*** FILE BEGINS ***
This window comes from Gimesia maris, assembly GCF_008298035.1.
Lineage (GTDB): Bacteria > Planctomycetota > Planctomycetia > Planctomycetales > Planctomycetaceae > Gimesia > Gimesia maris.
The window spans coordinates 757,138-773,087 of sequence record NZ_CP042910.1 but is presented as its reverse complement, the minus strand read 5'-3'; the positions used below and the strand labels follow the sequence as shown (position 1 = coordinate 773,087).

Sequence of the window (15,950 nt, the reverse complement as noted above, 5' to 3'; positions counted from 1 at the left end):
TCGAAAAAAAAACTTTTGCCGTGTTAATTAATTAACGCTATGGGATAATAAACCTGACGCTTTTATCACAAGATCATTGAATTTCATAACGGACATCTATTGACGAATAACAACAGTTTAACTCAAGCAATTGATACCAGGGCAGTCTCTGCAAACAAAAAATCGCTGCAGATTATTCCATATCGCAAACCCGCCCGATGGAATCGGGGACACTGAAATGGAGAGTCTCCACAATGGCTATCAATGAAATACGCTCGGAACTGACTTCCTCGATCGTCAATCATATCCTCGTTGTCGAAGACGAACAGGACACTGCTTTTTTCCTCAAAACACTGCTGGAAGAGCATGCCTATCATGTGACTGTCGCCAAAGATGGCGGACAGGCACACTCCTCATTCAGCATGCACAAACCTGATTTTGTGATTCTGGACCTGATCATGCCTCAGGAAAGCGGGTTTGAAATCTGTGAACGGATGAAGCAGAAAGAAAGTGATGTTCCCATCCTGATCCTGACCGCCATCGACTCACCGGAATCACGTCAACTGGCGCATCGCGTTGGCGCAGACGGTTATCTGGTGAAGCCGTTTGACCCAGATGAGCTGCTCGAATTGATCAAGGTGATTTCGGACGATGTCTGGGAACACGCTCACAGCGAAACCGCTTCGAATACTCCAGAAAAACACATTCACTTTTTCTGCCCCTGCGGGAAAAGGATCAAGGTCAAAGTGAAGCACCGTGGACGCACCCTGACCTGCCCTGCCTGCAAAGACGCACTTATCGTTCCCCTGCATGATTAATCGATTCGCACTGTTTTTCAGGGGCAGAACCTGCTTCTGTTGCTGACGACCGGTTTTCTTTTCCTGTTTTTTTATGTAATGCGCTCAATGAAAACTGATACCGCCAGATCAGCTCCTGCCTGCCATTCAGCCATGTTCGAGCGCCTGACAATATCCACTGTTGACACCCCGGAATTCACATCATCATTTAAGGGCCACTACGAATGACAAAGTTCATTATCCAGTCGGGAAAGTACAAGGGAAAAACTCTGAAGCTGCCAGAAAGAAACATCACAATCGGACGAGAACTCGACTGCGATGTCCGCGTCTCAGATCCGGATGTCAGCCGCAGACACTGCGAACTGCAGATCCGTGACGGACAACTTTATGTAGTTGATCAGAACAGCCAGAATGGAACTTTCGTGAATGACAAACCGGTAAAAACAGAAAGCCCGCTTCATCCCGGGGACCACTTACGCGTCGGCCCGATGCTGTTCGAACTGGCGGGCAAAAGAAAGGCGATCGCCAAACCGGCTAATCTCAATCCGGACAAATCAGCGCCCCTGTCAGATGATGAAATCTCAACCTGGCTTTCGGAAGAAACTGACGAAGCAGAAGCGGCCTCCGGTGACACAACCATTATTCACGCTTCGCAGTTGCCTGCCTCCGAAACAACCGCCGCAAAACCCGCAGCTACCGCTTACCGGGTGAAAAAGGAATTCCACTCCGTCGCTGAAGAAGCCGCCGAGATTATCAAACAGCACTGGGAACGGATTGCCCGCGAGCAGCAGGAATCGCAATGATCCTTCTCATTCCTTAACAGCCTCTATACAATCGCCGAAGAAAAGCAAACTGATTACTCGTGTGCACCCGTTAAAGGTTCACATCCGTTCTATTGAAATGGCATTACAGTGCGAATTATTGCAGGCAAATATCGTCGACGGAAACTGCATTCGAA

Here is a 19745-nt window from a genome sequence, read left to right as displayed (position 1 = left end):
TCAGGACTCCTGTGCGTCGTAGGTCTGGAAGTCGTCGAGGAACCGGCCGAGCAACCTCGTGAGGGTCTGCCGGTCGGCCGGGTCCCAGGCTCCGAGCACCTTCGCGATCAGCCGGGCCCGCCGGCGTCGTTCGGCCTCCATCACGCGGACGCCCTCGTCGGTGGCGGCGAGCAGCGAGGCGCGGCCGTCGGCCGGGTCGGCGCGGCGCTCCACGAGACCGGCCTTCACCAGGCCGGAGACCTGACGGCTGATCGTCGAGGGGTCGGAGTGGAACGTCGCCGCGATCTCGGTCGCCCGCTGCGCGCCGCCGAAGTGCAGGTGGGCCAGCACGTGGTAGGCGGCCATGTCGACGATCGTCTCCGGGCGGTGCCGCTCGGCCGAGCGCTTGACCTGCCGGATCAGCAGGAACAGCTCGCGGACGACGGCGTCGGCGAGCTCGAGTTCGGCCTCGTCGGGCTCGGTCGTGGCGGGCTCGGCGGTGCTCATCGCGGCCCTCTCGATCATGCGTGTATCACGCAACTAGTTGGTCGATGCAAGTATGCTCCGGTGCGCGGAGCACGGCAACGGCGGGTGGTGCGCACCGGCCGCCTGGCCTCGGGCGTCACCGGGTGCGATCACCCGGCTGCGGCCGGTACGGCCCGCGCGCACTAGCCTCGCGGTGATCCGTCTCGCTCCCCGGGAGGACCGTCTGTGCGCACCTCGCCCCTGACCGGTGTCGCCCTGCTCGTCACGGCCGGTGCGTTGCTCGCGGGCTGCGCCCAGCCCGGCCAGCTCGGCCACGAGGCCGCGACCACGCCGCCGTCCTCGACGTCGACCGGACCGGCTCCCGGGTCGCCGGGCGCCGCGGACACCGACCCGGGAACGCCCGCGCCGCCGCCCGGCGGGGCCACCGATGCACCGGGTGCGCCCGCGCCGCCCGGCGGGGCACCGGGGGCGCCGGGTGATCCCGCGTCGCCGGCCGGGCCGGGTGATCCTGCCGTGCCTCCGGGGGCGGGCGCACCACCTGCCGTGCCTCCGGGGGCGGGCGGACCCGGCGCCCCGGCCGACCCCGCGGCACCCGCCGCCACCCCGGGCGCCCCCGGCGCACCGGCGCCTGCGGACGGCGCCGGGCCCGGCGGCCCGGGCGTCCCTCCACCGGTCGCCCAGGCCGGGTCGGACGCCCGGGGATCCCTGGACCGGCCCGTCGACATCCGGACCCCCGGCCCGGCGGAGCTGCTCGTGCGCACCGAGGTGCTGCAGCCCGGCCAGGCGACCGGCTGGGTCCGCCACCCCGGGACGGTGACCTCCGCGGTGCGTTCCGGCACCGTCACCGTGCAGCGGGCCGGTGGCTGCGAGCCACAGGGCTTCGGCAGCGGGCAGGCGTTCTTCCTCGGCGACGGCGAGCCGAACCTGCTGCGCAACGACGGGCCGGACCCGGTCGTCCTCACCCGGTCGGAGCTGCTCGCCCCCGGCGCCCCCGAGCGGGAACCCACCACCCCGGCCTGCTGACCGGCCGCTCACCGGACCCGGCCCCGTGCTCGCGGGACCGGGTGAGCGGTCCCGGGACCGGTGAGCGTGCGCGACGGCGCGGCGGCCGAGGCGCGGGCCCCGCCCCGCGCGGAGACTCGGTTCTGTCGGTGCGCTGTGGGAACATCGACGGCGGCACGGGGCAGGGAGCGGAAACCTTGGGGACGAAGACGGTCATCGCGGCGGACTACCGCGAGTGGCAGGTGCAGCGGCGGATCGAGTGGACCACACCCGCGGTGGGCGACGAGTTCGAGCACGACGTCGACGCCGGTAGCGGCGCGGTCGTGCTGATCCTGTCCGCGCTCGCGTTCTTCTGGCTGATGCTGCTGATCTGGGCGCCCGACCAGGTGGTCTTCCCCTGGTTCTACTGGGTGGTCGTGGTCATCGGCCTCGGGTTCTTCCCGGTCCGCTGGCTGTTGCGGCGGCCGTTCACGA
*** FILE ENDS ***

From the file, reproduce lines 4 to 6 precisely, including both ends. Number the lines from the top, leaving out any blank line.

Sequence of the window (15,950 nt, the reverse complement as noted above, 5' to 3'; positions counted from 1 at the left end):
TCGAAAAAAAAACTTTTGCCGTGTTAATTAATTAACGCTATGGGATAATAAACCTGACGCTTTTATCACAAGATCATTGAATTTCATAACGGACATCTATTGACGAATAACAACAGTTTAACTCAAGCAATTGATACCAGGGCAGTCTCTGCAAACAAAAAATCGCTGCAGATTATTCCATATCGCAAACCCGCCCGATGGAATCGGGGACACTGAAATGGAGAGTCTCCACAATGGCTATCAATGAAATACGCTCGGAACTGACTTCCTCGATCGTCAATCATATCCTCGTTGTCGAAGACGAACAGGACACTGCTTTTTTCCTCAAAACACTGCTGGAAGAGCATGCCTATCATGTGACTGTCGCCAAAGATGGCGGACAGGCACACTCCTCATTCAGCATGCACAAACCTGATTTTGTGATTCTGGACCTGATCATGCCTCAGGAAAGCGGGTTTGAAATCTGTGAACGGATGAAGCAGAAAGAAAGTGATGTTCCCATCCTGATCCTGACCGCCATCGACTCACCGGAATCACGTCAACTGGCGCATCGCGTTGGCGCAGACGGTTATCTGGTGAAGCCGTTTGACCCAGATGAGCTGCTCGAATTGATCAAGGTGATTTCGGACGATGTCTGGGAACACGCTCACAGCGAAACCGCTTCGAATACTCCAGAAAAACACATTCACTTTTTCTGCCCCTGCGGGAAAAGGATCAAGGTCAAAGTGAAGCACCGTGGACGCACCCTGACCTGCCCTGCCTGCAAAGACGCACTTATCGTTCCCCTGCATGATTAATCGATTCGCACTGTTTTTCAGGGGCAGAACCTGCTTCTGTTGCTGACGACCGGTTTTCTTTTCCTGTTTTTTTATGTAATGCGCTCAATGAAAACTGATACCGCCAGATCAGCTCCTGCCTGCCATTCAGCCATGTTCGAGCGCCTGACAATATCCACTGTTGACACCCCGGAATTCACATCATCATTTAAGGGCCACTACGAATGACAAAGTTCATTATCCAGTCGGGAAAGTACAAGGGAAAAACTCTGAAGCTGCCAGAAAGAAACATCACAATCGGACGAGAACTCGACTGCGATGTCCGCGTCTCAGATCCGGATGTCAGCCGCAGACACTGCGAACTGCAGATCCGTGACGGACAACTTTATGTAGTTGATCAGAACAGCCAGAATGGAACTTTCGTGAATGACAAACCGGTAAAAACAGAAAGCCCGCTTCATCCCGGGGACCACTTACGCGTCGGCCCGATGCTGTTCGAACTGGCGGGCAAAAGAAAGGCGATCGCCAAACCGGCTAATCTCAATCCGGACAAATCAGCGCCCCTGTCAGATGATGAAATCTCAACCTGGCTTTCGGAAGAAACTGACGAAGCAGAAGCGGCCTCCGGTGACACAACCATTATTCACGCTTCGCAGTTGCCTGCCTCCGAAACAACCGCCGCAAAACCCGCAGCTACCGCTTACCGGGTGAAAAAGGAATTCCACTCCGTCGCTGAAGAAGCCGCCGAGATTATCAAACAGCACTGGGAACGGATTGCCCGCGAGCAGCAGGAATCGCAATGATCCTTCTCATTCCTTAACAGCCTCTATACAATCGCCGAAGAAAAGCAAACTGATTACTCGTGTGCACCCGTTAAAGGTTCACATCCGTTCTATTGAAATGGCATTACAGTGCGAATTATTGCAGGCAAATATCGTCGACGGAAACTGCATTCGAA

Here is a 19745-nt window from a genome sequence, read left to right as displayed (position 1 = left end):